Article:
Evaluating results and discussion: 1163 instances of type 0 (checklist), 362 instances of type 1 (common-sense), and 84 instances of type 2 (ambiguous) were found through searching sentences for key terms. We split the data into training (80%) and testing (20%), and applied the trained classifier on the unseen test data, attaining an accuracy rate of around 98% with a standard deviation of 1.6%.

There is one thing we notice right away, which is the proportion of checklist statements were much higher than the 33% found in Colleen’s paper which we based our legal framework on. This could signify a defect in our searching techniques or simply a change in trend over the years. Normally, we would manually label hundreds of cases, however, since the framework has already been provided to us by earlier work using human judgment, we decided to rely on an “unsupervised” method, which was to search sentences containing key terms found in the representative statements, to do a supervised task. Since there was no given ground-truth, there is a little uncertainty in what the accuracy says about the data.

We created a separate class, Type 2, after we noticed that the classifier got sentences containing both “reasonable inference” and “factual allegations”, wrong. Now we can see that most of these were false negatives of Type 2. To get a better sense of the model and the errors it made so that it is less of a “blackbox”, we share some of the classifications it made we found to be interesting.

Here is a sentence which the classifier gave an 87% probability of being Type 2, but it was marked wrong because of how we defined Type 2 (missing factual before allegation).

“The Court must take all allegations in the complaint as true and draw all reasonable inferences in the plaintiffs favor”

Through simple human reasoning, the obvious answer should be Type 1. This example shows the limitations of a simple “bag of words” model with no consideration for word order, and the flaws of how we obtained the labels in the first place, by a simple term key match.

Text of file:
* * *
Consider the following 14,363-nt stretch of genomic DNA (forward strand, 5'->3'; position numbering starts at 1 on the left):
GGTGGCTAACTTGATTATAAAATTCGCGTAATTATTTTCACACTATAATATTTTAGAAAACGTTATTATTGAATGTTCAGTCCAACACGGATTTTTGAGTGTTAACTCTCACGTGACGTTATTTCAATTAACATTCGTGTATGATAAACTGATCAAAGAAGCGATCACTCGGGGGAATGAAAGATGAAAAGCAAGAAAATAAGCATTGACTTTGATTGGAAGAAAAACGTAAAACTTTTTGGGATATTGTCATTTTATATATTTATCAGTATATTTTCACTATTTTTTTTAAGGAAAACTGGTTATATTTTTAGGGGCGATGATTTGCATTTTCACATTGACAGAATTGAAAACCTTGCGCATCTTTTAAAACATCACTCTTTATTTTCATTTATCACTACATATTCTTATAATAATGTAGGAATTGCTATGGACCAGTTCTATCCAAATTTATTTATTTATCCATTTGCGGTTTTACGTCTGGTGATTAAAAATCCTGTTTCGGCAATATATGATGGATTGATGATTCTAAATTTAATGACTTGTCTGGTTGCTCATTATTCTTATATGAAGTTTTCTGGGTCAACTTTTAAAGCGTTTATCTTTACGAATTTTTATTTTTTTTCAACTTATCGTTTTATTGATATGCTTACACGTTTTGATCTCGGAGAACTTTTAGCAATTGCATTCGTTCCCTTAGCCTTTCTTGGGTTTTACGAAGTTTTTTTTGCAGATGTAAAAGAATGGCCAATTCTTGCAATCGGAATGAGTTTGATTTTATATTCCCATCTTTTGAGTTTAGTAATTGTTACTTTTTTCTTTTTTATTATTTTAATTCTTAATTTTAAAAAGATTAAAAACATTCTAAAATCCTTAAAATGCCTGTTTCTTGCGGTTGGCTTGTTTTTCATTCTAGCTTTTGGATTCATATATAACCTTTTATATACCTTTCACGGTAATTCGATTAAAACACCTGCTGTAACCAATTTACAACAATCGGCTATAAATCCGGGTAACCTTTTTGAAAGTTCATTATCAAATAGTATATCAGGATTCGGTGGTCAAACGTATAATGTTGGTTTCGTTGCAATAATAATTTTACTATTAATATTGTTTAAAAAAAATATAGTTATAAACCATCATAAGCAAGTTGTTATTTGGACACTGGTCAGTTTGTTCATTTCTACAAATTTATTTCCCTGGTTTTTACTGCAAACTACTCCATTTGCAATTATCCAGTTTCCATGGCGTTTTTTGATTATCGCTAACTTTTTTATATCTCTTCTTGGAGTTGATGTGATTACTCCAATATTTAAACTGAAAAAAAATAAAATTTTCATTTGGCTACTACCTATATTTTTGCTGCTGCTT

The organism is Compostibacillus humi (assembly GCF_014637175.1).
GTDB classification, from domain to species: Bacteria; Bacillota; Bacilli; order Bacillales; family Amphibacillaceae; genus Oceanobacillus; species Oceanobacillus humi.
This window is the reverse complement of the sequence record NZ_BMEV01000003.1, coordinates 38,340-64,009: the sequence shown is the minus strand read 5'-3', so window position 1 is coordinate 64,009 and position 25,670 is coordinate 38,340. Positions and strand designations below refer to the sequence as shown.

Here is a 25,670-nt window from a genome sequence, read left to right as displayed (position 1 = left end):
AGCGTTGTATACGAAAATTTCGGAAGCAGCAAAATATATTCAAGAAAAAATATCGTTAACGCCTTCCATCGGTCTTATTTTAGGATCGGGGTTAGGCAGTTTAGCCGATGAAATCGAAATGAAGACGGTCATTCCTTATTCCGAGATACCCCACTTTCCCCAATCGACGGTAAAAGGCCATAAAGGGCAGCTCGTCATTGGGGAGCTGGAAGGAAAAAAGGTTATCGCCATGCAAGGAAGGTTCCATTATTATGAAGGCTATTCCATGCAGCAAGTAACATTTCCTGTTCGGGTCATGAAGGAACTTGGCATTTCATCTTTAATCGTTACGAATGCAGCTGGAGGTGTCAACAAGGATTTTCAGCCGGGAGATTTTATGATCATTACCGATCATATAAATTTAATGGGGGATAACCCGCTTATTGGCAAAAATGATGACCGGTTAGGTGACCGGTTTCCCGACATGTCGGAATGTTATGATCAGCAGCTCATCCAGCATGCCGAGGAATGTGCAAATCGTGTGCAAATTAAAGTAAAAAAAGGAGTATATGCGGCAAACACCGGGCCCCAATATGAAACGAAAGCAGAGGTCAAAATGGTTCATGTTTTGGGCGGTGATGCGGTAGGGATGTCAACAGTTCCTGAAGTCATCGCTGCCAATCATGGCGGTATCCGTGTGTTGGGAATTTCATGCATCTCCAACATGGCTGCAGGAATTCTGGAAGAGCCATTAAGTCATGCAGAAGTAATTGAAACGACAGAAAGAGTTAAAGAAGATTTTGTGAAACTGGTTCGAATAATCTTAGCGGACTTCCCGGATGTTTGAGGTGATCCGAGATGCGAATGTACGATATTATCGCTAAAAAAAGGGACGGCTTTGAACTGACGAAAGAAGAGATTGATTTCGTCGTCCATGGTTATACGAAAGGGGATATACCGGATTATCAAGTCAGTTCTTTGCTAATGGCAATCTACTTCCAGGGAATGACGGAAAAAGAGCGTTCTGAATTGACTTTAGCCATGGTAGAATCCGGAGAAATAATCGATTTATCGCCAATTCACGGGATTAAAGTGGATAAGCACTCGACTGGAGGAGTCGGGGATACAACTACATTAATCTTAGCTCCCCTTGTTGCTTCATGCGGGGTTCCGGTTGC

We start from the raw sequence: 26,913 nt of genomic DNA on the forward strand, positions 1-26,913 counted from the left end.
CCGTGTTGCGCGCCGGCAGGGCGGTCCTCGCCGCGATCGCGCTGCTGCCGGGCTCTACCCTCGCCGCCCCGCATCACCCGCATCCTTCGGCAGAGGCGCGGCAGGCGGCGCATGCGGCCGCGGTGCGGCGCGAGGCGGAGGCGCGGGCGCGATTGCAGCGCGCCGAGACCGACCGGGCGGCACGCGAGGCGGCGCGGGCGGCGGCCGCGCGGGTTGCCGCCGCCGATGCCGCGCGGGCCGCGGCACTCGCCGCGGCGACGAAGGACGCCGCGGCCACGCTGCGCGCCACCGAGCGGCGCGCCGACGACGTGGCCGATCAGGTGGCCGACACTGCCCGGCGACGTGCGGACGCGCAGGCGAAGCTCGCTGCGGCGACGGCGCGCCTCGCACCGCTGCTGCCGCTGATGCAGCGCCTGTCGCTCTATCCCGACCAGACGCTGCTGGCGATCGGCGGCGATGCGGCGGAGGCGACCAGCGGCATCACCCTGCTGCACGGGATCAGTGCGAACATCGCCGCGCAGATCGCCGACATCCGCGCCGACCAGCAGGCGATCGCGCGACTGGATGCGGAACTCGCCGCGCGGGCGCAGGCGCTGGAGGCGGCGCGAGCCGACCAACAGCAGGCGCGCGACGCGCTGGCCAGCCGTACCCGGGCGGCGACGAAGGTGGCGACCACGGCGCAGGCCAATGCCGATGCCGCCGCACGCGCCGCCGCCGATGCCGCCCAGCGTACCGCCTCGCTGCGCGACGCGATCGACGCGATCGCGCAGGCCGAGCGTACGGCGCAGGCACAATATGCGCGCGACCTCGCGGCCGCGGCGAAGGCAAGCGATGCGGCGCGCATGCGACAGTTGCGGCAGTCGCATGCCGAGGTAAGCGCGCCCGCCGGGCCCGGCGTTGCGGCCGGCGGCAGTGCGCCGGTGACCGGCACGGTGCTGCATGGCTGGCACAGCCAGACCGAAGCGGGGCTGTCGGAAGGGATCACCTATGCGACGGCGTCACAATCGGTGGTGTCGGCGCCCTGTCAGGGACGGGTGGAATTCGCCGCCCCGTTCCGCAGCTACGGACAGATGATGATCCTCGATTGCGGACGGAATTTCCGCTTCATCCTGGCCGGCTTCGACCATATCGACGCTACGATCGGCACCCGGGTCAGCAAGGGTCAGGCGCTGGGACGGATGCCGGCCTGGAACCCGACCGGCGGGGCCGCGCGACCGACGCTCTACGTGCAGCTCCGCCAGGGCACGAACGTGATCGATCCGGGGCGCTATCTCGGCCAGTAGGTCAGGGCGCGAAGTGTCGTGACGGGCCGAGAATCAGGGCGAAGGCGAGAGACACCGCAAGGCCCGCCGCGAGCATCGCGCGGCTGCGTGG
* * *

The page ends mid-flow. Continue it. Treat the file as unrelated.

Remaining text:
How should we classify a sentence like this?

“Therefore in spite of the requirement that the Court draw all reasonable inferences in the plaintiff s favor some factual allegations will render certain inferences unreasonable”

Even for a human, this task is challenging without making certain assumptions i.e. checking factual allegations required to draw reasonable inferences is still considered a “common-sense” approach. The machine gave an 71% probability of being Type 1, but this is mainly based on the mere presence of “reasonable inference” disregarding the relative complexity of the sentence with negatives and reasoning involved. The point being that, for us to evaluate the model, we have to first form standards of right and wrong, and not just look at the accuracy level.

Overall, the model performed well for what it really is: the degree of overlap between a key phrase and the statistical distribution of words in a sentence which determines its predictability. Future work can be done on the development of “unsupervised” methods for the generation of true labels. The hope is that the new techniques of “Natural Language Inference” based on deep neural networks can be applied to legal reasoning. Analogy by way of precedents is only one of the many modes of reasoning, but the legal authority they carry and the relationships it allows machines to draw is more than promising. These are all steps towards the ultimate goal of rehashing arguments under any context, which would significantly lower the costs of litigation that the courts are so concerned with. Statistics can also help us evaluate which cases are most likely to be ruled in which party’s favor and which arguments would be most effective, giving us a more complete picture of the judicial system as a whole. This is what could be the starting stages of bringing about a revolution in the legal industry, making courts more accessible to democracy and bringing justice to cases that wouldn’t have been tried otherwise.


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One Response to Classifying Legal Approaches: A Machine Learning Project

  1. Pingback: Plausibility Standards and the Limitation of Access to Courts | Binghamton Law Quarterly